The End Of Faith - Sam Harris - "I know of no society in human history that ever suffered because its people became too reasonable" With this simple statement, Harris captures his most basic thesis. The converse, of course is not true, a point which Harris makes again and again with poignant examples.

The Hegehog and the Fox - Isaiah Berlin - ”The fox knows many things, but the hedgehog knows one big thing.” Archilochus. This metaphor for creative and conventional applies in our time, just as it did in the eras of Tolstoy and Berlin. In employing this metaphor, Berlin pays brilliant homage to Tolstoy’s greatness in this little book of just 81 pages of text. Berlin’s little book became a classic in its own time; it is a masterful presentation of Tolstoy’s views on history. Tolstoy was ahead of his times, yet we wonder what he would think today--faced with the huge advances in physics, bioscience, and psychology. What would he think of a world that is probabilistic at its core, where biochemists are on the verge of creating life from inert matter, and where the psyche has been deciphered,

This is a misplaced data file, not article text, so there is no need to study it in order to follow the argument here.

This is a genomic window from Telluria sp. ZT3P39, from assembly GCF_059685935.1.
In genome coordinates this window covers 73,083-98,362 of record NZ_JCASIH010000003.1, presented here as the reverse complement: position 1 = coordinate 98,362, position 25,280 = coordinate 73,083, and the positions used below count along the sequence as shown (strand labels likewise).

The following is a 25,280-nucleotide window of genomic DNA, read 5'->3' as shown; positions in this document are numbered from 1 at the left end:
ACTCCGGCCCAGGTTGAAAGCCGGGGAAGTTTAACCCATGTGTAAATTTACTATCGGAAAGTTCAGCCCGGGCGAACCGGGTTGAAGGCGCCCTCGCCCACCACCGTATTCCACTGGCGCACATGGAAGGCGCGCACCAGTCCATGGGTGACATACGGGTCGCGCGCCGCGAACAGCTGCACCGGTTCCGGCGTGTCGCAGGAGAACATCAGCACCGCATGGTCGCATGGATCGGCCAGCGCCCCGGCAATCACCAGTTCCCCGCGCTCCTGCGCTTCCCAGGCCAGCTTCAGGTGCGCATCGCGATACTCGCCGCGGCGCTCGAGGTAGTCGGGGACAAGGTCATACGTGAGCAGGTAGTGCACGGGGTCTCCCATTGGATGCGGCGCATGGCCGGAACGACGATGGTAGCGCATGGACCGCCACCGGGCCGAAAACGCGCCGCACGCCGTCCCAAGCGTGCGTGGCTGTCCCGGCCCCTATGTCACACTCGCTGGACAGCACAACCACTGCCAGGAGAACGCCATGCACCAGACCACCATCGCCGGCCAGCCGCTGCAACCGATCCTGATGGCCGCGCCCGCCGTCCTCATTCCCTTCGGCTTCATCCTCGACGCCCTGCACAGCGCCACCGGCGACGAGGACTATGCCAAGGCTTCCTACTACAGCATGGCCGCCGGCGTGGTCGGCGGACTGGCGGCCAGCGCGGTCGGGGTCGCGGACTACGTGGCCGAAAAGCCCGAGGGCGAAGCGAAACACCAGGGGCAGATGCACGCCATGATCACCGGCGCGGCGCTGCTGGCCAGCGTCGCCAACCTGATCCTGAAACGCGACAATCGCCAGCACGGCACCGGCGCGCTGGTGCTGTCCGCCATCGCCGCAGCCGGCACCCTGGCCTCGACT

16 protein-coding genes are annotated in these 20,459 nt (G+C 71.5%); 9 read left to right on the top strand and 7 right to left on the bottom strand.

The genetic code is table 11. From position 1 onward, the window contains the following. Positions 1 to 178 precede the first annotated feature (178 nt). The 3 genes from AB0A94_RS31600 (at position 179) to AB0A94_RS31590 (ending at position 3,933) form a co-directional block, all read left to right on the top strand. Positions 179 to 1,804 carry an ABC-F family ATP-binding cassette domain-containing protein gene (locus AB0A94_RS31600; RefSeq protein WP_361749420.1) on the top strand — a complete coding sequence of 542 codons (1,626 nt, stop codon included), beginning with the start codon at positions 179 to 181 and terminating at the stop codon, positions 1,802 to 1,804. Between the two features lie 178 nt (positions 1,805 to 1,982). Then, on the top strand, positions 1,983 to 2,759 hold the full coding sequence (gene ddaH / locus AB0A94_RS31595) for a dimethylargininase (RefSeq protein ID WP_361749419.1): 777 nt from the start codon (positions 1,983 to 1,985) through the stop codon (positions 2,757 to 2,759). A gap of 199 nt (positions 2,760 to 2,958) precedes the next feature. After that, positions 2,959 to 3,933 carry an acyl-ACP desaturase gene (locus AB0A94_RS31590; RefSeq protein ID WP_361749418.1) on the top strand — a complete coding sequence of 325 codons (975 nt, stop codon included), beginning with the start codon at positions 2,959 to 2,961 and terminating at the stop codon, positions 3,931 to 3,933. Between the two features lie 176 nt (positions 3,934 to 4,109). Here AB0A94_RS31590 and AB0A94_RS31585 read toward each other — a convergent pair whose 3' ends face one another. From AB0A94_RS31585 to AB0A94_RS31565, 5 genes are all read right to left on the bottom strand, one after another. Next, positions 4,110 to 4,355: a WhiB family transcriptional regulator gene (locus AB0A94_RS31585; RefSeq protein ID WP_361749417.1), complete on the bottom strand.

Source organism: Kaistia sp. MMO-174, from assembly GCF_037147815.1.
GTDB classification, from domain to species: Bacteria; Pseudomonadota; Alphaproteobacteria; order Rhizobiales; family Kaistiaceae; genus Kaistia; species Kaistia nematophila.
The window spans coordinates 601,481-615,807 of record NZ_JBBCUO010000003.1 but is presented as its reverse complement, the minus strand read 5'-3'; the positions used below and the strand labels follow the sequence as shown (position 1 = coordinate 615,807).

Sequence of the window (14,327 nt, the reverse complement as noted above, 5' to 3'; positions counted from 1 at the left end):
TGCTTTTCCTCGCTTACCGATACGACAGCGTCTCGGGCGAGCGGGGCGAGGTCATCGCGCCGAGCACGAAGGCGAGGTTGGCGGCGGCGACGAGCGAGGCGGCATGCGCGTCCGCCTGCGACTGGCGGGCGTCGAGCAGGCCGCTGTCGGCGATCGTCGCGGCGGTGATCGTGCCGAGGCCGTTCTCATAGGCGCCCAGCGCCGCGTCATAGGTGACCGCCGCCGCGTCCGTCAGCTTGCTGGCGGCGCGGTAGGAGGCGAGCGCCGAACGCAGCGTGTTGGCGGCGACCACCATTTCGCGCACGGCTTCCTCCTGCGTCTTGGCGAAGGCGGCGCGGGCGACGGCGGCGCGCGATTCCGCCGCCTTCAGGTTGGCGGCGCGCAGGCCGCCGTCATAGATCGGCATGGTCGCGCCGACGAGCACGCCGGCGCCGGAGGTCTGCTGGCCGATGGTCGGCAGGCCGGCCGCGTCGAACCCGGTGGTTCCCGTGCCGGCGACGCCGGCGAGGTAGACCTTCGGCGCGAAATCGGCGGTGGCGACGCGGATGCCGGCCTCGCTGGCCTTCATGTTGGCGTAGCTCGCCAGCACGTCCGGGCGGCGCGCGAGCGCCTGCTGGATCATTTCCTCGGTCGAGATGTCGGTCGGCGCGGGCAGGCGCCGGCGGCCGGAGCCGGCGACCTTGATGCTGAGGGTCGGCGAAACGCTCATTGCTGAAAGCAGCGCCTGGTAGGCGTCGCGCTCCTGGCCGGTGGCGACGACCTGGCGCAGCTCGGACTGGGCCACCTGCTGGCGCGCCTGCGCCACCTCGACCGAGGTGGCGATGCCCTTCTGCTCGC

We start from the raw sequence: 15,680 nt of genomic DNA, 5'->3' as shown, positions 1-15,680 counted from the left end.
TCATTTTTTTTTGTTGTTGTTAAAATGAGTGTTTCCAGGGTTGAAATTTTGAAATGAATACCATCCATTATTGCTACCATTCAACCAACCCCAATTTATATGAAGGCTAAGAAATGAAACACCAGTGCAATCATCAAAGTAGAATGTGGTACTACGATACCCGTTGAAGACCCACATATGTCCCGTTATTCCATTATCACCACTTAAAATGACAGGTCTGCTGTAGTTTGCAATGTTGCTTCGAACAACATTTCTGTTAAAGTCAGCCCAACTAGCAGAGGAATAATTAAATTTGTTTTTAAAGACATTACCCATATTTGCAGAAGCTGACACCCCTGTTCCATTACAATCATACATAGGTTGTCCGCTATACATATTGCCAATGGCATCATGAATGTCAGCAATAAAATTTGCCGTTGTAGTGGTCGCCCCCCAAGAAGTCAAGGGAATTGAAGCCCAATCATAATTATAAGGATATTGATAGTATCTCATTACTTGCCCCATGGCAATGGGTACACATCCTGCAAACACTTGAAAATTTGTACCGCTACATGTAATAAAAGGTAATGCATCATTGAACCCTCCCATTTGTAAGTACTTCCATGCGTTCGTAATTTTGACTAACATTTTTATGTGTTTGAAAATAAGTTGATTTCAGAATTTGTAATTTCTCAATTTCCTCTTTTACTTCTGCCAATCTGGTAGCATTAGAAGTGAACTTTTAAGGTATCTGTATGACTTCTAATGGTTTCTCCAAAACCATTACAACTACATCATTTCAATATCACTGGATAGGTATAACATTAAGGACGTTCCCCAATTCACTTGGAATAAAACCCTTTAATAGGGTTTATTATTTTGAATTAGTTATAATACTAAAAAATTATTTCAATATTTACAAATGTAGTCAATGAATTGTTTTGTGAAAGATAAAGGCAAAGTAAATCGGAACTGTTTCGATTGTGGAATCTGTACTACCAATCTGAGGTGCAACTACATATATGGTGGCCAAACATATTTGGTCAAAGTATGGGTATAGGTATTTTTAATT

The Hijacking of Jesus - Dan Wakefield - From the inside cover: "Christianity in America has become almost synonymous with right-wing fanaticism, conservative politics, and -- courtesy of Mel Gibson -- a brutally sadistic version of the religious experience. Millions of devout Christians, like Dan Wakefield, are appalled by this distortion of their faith, which only three decades ago stood for peace, equality, healing, and compassion for society's outcasts -- the issues that made up the ministry of Jesus."